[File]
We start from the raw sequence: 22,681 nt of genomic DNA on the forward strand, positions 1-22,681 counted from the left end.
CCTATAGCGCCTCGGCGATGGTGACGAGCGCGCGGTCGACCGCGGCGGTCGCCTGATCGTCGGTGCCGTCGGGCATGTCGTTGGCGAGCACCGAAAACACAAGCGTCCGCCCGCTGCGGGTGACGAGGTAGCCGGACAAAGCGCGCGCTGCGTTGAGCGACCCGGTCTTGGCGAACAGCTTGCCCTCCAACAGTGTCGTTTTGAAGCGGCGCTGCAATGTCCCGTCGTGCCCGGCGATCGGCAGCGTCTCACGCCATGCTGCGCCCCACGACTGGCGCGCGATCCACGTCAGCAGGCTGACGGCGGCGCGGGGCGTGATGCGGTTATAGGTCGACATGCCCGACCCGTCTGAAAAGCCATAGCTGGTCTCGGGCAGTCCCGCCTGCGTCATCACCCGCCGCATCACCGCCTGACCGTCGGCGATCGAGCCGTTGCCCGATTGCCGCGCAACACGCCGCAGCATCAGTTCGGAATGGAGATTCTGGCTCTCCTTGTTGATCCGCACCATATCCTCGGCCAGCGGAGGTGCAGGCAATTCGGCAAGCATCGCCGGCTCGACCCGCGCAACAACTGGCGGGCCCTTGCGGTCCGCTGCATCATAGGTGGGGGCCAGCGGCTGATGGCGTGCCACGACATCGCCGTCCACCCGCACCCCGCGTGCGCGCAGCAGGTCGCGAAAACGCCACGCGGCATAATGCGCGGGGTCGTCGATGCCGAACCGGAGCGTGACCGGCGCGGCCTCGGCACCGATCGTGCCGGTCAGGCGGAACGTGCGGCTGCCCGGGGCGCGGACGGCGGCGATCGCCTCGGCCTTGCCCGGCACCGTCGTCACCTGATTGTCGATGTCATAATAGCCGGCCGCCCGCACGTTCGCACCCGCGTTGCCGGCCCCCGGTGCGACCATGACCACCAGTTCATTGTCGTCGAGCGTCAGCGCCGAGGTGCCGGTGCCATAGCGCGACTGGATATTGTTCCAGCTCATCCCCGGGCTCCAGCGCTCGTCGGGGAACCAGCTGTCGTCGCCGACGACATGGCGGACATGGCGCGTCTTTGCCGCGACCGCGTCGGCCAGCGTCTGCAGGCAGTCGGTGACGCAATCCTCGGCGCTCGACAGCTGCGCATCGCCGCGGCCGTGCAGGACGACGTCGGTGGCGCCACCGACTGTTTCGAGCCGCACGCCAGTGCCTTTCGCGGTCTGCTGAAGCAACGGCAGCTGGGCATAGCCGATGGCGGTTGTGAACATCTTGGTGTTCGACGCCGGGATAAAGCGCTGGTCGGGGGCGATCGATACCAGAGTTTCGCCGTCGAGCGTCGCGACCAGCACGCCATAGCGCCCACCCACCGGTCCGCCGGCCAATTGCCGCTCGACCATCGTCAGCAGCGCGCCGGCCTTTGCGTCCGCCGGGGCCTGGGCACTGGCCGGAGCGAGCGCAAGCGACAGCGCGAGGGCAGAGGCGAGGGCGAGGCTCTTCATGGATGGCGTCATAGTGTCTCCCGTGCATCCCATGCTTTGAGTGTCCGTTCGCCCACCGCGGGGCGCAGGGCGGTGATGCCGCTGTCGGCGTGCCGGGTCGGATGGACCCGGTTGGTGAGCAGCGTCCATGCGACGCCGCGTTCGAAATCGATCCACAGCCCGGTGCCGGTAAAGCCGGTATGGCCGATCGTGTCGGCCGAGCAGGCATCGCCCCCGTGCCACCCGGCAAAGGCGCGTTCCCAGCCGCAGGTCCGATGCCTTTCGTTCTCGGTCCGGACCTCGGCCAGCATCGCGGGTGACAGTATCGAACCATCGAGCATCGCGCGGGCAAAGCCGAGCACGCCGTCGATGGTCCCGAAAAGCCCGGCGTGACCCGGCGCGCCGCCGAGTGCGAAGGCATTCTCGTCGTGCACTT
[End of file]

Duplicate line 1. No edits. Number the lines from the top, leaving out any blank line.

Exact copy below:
We start from the raw sequence: 22,681 nt of genomic DNA on the forward strand, positions 1-22,681 counted from the left end.